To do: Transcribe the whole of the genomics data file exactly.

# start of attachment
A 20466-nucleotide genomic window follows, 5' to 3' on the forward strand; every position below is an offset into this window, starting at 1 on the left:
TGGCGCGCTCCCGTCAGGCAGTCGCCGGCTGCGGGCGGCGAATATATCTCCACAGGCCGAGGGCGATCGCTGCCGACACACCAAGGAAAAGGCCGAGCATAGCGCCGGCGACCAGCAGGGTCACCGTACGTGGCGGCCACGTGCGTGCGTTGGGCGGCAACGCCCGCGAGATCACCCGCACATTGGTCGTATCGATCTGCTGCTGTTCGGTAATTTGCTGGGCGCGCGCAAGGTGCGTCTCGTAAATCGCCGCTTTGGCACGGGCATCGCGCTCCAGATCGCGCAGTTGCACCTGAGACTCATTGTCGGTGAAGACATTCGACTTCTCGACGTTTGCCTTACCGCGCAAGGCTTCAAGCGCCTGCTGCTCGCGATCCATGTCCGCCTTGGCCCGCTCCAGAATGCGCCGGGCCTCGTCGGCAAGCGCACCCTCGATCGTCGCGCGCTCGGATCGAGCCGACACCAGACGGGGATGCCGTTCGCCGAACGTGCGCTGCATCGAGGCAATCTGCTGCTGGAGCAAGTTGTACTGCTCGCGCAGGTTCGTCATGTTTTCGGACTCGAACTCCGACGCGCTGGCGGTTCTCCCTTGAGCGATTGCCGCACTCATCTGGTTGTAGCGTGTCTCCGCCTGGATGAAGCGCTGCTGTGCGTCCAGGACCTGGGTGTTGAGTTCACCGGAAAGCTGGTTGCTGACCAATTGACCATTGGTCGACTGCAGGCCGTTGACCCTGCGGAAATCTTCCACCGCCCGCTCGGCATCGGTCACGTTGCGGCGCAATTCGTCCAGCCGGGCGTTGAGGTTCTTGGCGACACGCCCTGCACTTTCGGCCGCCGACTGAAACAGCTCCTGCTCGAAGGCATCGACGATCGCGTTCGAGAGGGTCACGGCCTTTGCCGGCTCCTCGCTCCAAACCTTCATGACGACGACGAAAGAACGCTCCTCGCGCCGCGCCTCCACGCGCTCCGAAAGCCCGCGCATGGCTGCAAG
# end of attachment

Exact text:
A 20466-nucleotide genomic window follows, 5' to 3' on the forward strand; every position below is an offset into this window, starting at 1 on the left:
TGGCGCGCTCCCGTCAGGCAGTCGCCGGCTGCGGGCGGCGAATATATCTCCACAGGCCGAGGGCGATCGCTGCCGACACACCAAGGAAAAGGCCGAGCATAGCGCCGGCGACCAGCAGGGTCACCGTACGTGGCGGCCACGTGCGTGCGTTGGGCGGCAACGCCCGCGAGATCACCCGCACATTGGTCGTATCGATCTGCTGCTGTTCGGTAATTTGCTGGGCGCGCGCAAGGTGCGTCTCGTAAATCGCCGCTTTGGCACGGGCATCGCGCTCCAGATCGCGCAGTTGCACCTGAGACTCATTGTCGGTGAAGACATTCGACTTCTCGACGTTTGCCTTACCGCGCAAGGCTTCAAGCGCCTGCTGCTCGCGATCCATGTCCGCCTTGGCCCGCTCCAGAATGCGCCGGGCCTCGTCGGCAAGCGCACCCTCGATCGTCGCGCGCTCGGATCGAGCCGACACCAGACGGGGATGCCGTTCGCCGAACGTGCGCTGCATCGAGGCAATCTGCTGCTGGAGCAAGTTGTACTGCTCGCGCAGGTTCGTCATGTTTTCGGACTCGAACTCCGACGCGCTGGCGGTTCTCCCTTGAGCGATTGCCGCACTCATCTGGTTGTAGCGTGTCTCCGCCTGGATGAAGCGCTGCTGTGCGTCCAGGACCTGGGTGTTGAGTTCACCGGAAAGCTGGTTGCTGACCAATTGACCATTGGTCGACTGCAGGCCGTTGACCCTGCGGAAATCTTCCACCGCCCGCTCGGCATCGGTCACGTTGCGGCGCAATTCGTCCAGCCGGGCGTTGAGGTTCTTGGCGACACGCCCTGCACTTTCGGCCGCCGACTGAAACAGCTCCTGCTCGAAGGCATCGACGATCGCGTTCGAGAGGGTCACGGCCTTTGCCGGCTCCTCGCTCCAAACCTTCATGACGACGACGAAAGAACGCTCCTCGCGCCGCGCCTCCACGCGCTCCGAAAGCCCGCGCATGGCTGCAAG